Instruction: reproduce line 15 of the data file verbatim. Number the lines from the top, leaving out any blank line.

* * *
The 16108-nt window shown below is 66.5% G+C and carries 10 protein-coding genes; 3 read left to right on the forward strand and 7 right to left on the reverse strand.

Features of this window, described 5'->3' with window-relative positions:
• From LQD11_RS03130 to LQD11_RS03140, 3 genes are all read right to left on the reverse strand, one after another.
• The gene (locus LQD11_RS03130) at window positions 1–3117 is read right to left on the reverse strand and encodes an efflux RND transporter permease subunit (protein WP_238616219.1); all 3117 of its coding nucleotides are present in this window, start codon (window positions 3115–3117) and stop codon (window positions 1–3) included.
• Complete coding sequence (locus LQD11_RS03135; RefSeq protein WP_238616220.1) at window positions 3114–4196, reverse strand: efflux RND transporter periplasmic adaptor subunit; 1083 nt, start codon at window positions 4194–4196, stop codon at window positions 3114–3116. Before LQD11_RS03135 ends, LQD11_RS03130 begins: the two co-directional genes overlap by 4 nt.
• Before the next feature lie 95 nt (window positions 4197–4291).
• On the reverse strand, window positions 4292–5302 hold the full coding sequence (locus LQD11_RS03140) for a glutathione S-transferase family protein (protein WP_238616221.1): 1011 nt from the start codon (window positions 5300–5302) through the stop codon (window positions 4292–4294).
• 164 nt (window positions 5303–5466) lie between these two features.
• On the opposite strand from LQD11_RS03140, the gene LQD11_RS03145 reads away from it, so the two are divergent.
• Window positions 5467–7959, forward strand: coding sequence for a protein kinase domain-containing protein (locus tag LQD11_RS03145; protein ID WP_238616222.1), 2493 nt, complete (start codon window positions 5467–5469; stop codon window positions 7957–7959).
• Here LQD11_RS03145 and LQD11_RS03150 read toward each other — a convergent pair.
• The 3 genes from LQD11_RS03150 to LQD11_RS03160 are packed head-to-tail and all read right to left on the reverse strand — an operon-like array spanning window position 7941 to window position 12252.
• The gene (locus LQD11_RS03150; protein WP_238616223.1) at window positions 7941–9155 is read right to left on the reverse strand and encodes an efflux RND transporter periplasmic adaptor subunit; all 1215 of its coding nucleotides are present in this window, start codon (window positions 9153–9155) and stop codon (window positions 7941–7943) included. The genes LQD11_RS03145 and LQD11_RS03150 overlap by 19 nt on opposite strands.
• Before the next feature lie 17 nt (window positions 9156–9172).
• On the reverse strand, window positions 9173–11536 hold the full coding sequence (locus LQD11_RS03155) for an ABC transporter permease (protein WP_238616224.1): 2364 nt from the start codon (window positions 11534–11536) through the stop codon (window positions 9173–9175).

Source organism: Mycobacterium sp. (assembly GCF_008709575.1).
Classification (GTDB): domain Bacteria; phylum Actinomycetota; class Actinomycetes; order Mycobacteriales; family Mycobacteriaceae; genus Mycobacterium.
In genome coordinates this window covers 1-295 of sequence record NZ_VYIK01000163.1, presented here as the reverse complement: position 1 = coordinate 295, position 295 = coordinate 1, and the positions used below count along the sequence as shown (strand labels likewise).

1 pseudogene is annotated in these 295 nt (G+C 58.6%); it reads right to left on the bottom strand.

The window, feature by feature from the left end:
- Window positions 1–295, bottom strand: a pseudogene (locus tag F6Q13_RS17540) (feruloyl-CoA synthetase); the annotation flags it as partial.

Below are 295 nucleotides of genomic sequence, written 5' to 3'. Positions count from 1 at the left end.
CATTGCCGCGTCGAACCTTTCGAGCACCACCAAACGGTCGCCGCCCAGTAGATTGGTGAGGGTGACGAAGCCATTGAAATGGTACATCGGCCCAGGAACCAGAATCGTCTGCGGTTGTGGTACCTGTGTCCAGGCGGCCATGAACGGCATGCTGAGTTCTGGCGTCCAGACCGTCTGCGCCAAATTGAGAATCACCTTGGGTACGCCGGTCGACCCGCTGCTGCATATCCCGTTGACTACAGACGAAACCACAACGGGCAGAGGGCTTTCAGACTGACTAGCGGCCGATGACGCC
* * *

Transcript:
• On the reverse strand, window positions 9173–11536 hold the full coding sequence (locus LQD11_RS03155) for an ABC transporter permease (protein WP_238616224.1): 2364 nt from the start codon (window positions 11534–11536) through the stop codon (window positions 9173–9175).